the short and brutish hill-climb season is all but here; and as i’ve loudly made it my season’s aim, it means i have to start working a lot harder and racing much more than i have been. this entails lots of hilly rides, seeking out savage climbs and riding them at pace, frequently above what might be comfortable. i kicked off my training proper (after a delightful enforced absence with belle in italy, eating pizza and ice cream) with a couple of rides into and around the mendips; these hurt a lot. it can be hard to find the motivation when other things are happening, but also when the weather is absolutely vile, as it has been for some time. i threw caution to the wind and went out in all conditions.
some of my favourite climbs near here are:
dundry – from both sides, although i prefer the longer, more subtle climb; it’s now right on my doorstep which is a cause for much rejoicing.
blagdon – up through the village, straight on, around, and up to the top of the mendips. essentially, it climbs from the lake at the bottom, but i see the start of the climb as being the junction of the high street and the main road. this one is a total stinker, about 14%, if not more, and long.
burrington – the location for the BSCC hillclimb; it’s not overly steep but it is long and requires very careful pacing; i like this one a lot, but feel pressure when riding it because i know it’s a race hill.
wrington hill – a sort of hidden gem, it’s a wall, a complete beast, but thankfully quite short.
there are others, the mendips are littered with climbs edging up and down the escarpments; deer leap, draycott, brockley, red hill, cheddar gorge… it’s relatively easy to go out on a road ride and find you’ve done over 400o feet of climbing in an afternoon, much of it very steep; this is no mean feet, and matches the kind of height gain you’d find ascending ventoux. my friend chris has a ride he does once a year called ‘every climb in the mendips’, and unfortunately the title is literal, it takes around 8 hours.
so yes, hill climb season is pretty much here – and mine started last night with the dursley club hill climb, up stouts hill in the cotswolds. this is a short and sharp climb into a state of penury and wobbly legs, and this hill and I have a bit of previous – it featured as the last climb in the Dursley Hardriders back in April; i seem to remember limping up it in the granny ring on my way to seventh place. it was a very different experience last night; i took the fixed wheel and ran about 65″, which may have been a trifle too tall. i was hoping for a good placing – possibly even a win; being a club event it could have turned out to be a fish and chipper, especially considering the damp and miserable conditions. but really, the main aim was to wear the race number and experience the training benefits that subsequently occur.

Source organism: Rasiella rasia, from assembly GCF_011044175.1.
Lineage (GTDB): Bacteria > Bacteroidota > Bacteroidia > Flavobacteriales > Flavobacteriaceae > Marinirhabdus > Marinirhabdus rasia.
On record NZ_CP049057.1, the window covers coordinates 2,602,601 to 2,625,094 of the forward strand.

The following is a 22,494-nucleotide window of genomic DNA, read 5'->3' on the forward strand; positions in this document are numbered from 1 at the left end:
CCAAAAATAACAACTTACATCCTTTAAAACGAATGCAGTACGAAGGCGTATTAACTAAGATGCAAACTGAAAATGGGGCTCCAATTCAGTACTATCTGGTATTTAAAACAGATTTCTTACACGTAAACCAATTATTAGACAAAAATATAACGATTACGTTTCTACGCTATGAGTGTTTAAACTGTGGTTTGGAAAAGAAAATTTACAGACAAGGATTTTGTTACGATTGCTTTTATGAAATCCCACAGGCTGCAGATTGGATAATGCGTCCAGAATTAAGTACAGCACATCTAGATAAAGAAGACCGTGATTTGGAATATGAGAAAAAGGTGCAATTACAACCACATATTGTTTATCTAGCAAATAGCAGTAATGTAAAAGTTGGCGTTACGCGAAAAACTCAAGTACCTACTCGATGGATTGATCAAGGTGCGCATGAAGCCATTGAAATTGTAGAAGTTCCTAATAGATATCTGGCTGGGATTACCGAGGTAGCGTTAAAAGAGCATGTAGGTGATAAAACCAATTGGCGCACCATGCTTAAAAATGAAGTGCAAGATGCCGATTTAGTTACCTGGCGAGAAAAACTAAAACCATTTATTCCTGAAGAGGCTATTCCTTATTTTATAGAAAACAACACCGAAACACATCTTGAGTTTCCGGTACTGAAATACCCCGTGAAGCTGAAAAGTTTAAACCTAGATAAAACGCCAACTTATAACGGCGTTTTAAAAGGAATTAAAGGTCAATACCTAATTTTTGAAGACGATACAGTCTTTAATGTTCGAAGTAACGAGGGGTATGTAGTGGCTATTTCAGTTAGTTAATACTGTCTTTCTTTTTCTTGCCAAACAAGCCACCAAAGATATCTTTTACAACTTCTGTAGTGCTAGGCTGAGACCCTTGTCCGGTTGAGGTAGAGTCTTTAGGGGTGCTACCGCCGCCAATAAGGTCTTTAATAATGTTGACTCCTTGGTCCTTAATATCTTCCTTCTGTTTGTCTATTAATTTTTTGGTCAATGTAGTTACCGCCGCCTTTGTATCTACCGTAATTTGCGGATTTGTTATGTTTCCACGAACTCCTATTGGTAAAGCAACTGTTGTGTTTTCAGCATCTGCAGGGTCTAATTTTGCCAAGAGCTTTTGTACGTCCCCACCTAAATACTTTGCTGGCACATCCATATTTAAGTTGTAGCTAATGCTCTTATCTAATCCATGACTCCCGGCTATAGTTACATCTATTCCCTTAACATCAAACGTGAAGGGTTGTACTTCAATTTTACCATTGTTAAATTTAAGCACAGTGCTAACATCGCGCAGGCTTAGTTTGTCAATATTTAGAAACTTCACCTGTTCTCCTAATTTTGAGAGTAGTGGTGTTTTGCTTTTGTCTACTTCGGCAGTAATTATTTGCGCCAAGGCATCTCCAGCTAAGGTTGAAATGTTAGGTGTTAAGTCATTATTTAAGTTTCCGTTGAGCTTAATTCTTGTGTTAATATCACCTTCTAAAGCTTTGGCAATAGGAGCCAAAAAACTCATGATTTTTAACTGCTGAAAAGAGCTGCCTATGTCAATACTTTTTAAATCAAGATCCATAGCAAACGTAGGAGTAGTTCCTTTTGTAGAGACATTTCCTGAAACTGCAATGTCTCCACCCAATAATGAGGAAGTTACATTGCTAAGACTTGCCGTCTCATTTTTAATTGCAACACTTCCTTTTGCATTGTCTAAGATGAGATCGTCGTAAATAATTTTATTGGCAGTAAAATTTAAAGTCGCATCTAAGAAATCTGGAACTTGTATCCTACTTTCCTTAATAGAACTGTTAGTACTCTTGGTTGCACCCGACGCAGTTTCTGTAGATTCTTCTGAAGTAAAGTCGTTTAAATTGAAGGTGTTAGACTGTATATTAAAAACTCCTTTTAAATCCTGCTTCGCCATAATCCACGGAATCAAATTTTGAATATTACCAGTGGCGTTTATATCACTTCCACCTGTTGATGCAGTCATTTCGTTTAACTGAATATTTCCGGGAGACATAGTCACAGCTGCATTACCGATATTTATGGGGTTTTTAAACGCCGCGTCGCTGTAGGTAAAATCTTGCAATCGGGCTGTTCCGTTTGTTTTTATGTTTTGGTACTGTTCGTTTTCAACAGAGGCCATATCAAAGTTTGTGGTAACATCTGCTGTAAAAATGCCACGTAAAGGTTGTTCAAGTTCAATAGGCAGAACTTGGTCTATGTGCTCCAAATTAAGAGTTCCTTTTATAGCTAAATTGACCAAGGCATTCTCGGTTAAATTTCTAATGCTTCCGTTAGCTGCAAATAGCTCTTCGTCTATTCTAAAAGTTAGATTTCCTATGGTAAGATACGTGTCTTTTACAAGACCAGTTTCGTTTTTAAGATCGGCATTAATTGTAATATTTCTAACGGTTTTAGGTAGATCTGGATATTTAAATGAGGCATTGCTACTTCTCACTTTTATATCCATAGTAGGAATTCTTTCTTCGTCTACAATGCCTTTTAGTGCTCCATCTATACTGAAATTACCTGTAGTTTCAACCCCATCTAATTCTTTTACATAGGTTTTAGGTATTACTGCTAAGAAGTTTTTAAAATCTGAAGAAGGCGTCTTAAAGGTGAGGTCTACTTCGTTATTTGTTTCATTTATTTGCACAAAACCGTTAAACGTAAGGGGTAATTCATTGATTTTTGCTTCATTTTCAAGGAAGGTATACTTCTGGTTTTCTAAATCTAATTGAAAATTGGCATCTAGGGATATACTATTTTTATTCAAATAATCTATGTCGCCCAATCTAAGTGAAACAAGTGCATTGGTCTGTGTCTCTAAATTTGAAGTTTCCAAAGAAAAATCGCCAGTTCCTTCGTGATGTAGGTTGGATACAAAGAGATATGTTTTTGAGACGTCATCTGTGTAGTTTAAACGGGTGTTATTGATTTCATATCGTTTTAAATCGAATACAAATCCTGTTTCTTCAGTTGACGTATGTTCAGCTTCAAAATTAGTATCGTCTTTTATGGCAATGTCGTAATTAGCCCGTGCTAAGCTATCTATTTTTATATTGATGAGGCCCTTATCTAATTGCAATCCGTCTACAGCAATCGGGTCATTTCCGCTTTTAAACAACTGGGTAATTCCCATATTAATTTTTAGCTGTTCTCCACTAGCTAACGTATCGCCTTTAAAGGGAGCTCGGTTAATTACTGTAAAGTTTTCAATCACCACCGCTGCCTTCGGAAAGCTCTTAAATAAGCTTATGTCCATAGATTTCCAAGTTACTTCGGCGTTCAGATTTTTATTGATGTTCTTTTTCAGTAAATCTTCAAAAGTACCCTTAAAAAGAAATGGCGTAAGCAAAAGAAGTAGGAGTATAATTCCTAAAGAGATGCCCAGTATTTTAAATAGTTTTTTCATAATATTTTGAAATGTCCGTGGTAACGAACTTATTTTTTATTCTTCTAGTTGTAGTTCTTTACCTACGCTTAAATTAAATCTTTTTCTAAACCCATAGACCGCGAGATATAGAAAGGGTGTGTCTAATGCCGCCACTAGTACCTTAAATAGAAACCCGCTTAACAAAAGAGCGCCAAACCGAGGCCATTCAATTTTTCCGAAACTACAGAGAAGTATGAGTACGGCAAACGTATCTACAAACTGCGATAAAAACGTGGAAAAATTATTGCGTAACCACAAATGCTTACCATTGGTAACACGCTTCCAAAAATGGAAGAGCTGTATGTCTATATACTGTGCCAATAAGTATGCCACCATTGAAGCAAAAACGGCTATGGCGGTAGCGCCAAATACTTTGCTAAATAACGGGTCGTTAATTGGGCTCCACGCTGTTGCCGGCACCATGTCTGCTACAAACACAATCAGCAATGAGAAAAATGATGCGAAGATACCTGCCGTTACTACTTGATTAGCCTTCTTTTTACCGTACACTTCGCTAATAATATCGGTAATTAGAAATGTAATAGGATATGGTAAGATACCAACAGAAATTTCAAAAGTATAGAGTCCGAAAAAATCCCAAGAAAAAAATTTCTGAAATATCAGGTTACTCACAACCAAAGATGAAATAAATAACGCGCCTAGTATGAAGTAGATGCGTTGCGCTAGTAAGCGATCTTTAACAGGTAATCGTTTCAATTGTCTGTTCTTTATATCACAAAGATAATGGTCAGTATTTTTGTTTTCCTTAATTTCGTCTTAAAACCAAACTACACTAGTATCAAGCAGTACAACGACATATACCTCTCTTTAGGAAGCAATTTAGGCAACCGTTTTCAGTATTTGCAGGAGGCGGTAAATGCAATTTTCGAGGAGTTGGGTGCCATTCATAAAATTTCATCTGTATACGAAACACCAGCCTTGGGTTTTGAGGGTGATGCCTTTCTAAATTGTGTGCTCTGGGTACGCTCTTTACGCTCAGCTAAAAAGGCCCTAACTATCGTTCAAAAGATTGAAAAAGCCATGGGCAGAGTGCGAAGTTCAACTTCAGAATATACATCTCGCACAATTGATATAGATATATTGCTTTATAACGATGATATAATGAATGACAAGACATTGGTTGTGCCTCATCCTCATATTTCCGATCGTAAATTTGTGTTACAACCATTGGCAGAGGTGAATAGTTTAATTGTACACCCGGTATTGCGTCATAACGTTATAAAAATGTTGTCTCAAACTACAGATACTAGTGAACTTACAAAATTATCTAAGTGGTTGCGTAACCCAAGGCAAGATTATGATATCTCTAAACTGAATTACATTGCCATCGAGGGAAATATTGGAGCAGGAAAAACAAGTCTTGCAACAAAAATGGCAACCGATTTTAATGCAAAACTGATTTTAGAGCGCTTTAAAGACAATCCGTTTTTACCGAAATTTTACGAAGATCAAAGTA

a bit more about the conditions before i go on – riding in the rain is a tricky thing – it’s not that pleasant; but it is manageable on a winter bike with full guards. riding a lightweight hillclimb bike means a genuine soaking is on the cards; on the way back from the race i had to wait at the train station for half an hour, getting very cold indeed and feeling not unlike ian stannard. well, sort of.
however, riding up the hill, through the mist and fine rain, underneath an ever-darkening canopy of ancient deciduous woodland was an emotive and curiously uplifting experience; the sort of thing that you don’t get to do because it seems like a silly idea. on the climb the pervasive gloom bought out a genuine and unexpected ethereal beauty. i was chasing my minuteman, and he steadily emerged out of the darkness, gradually acquiring a distinct outline to distinguish him from the murk beyond, like a crespuscular being fighting a private elemental battle with the incline. later, when on the way back through Uley i saw a flock of circling crows cast as blackened, twitching Vs against a blanket of grey fog; as distinct as stars in the cloth of night.
it was an informal affair at the startline, as befits a club event, signing on at the back of a car and so on. at first i took the wrong number, but survived my error. i knew derek from dursley would be racing, and he was the one to aim for – but then the situation changed somewhat when James Dobbin turned up. He’s a former national hillclimb champion and rider of some repute. and that was that really; thoughts of the win disappeared in the time it took him to extract his team-issue bike from the back of the car. he flew up the mile long climb, which has sections of 14%, and meanders at around 10-12%. his speed was breathtaking, and chastening. he broke the course record with a time of 4.59, derek took second in 5.45 and i got third in 5.47. doing it fixed was an experience, and a good one – but i think i lost time at the beginning where the first 200 metres are pretty flat; i was spinning out at this point. there’s another one next week and i shall try it on the gears to see if there is any difference. the weather may well be sunny – i certainly hope so, but the memory of the inclement conditions will linger for the right reasons.